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iPad Air (2019) review: Apple’s newest tablet combines productivity with affordability Review

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For the past few years, there’s been a giant void left in Apple’s iPad lineup. On the low end, the base iPad model has retained the traditional form factor, with a spec bump here and there, and most recently gained Apple Pencil support. The iPad Pro line, however, has taken advantage of the fastest processors, modest display improvements, and Apple’s Smart Connector tech for keyboards and sat comfortably at the high-end of the lineup.

Also: Apple unveils new 10.5-inch iPad Air and iPad Mini

The price difference was stark, as well. The iPad starts at $329. The newest iPad Pro models start at $799. There wasn’t a device priced in-between the two.

Then, last month, Apple somewhat quietly released a new iPad Mini and a revamped iPad Air. It’s the first iPad Air since the iPad Air 2 was released in 2014 and then discontinued in 2017. The third-generation iPad Air mixes some of the high-end iPad Pro features while retaining some of the core iPad features and looks, at a $499 price point.

ZDNet’s Matthew Miller recently reviewed the iPad Mini and found it to be outstanding. And for the past two weeks or so, I’ve been using the new iPad Air. 

Instead of complicating Apple’s tablet line, the new iPad Air provides some clarity. 

Design


Jason Cipriani/ZDNet

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The new iPad Air comes with Apple’s A12 Bionic processor, Bluetooth 5.0, 802.11ac WiFi, and 64GB or 256GB of storage. The latter of which carries a $150 over the $499 starting price. If you want to add LTE connectivity to the iPad Air, the price increases by $129 for either storage model.

Color options include silver, space gray, and gold. In lieu of Face ID, the iPad Air uses Apple’s tried-and-true home button with Touch ID. An 8-megapixel camera is found on the rear, with a 7-megapixel camera on the front for selfies and FaceTime calls.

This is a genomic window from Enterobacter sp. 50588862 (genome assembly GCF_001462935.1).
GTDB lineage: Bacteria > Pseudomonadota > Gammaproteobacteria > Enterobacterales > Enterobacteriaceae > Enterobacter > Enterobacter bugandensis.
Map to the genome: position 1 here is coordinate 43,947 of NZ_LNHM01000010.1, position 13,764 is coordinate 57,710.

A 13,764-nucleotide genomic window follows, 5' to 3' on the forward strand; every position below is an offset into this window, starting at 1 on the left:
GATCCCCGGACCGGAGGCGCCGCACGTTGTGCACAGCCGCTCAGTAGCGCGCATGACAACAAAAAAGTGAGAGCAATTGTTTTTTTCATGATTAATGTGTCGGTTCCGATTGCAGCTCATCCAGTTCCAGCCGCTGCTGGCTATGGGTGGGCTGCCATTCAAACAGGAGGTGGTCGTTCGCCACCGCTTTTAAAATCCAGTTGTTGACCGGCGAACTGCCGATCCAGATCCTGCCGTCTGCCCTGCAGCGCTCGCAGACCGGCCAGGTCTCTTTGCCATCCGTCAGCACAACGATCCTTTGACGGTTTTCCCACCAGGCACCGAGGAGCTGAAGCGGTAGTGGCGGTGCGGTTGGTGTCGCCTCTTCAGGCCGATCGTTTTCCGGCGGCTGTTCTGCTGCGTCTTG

Also: Would a cheaper iPad encourage you to upgrade?

Apple Pencil support is now a standard feature across the entire iPad lineup, including the new iPad Mini. Only the iPad Pro supports the newest Apple Pencil with wireless charging. With the Air, you’ll still need to stick one end of the Apple Pencil into the Lightning port for initial pairing and charging the Pencil. There’s a headphone jack on the top of the housing. 

Apple’s Smart Connector is located on the side of the iPad Air, providing connectivity and power to the Smart Keyboard; a new accessory for the iPad Air line. Previously, the Smart Connector and associated peripherals had been reserved for the iPad Pro line. A Lightning port on the bottom is used for charging. Without the keyboard, the new Air weighs right at one pound.

The iPad Air looks very much like older iPad Air models, only instead of a 9.7-inch display, the new iPad Air has a 10.5-inch 2224×1668 display. That’s the same size panel that Apple used in a previous generation of the iPad Pro. It’s just enough extra screen real estate to ease the cramped feel of using multiple apps at the same time.

Performance

ipad-air-2019-1.jpg

Jason Cipriani/ZDNet

When using the iPad Air, as opposed to the iPad Pro that I’ve used daily for the last few months, it quickly became apparent there are two features I sorely miss. The first is Face ID. Sitting down at my desk and double-tapping the spacebar and watching as the iPad Pro unlocks and goes back to the app I was in last has become a task I didn’t even think about. Unlocking the iPad Pro with Face ID is done the moment the iPad wakes up and requires zero thinking on my part.

With the iPad Air, I have to either enter my pin code or place a finger on the Touch ID home button. Double-pressing the space bar does nothing more than wake the iPad Air, and I’m left staring at it, waiting for it to unlock.

The other feature I miss is the sound quality of the speakers. The iPad Pro has four speakers: Two on the top and another two on the bottom when holding it vertically. The iPad Air, however, only has two speakers, both of which are on the same end as the home button.

Also: Apple just can’t stop insisting iPad Pro is a computer 

Outside of those two areas, the iPad Air is every bit as capable as the iPad Pro in my work routine. A routine that consists of text documents, triaging my inbox, photo editing, and occasional video editing. At no point during my time using the iPad Air in place of the iPad Pro did I feel like it was underpowered or lacking in performance.

Battery life has been more than enough to get through a normal workday, with power to spare. Apple estimates 10 hours of use, and my experience has mirrored that expectation.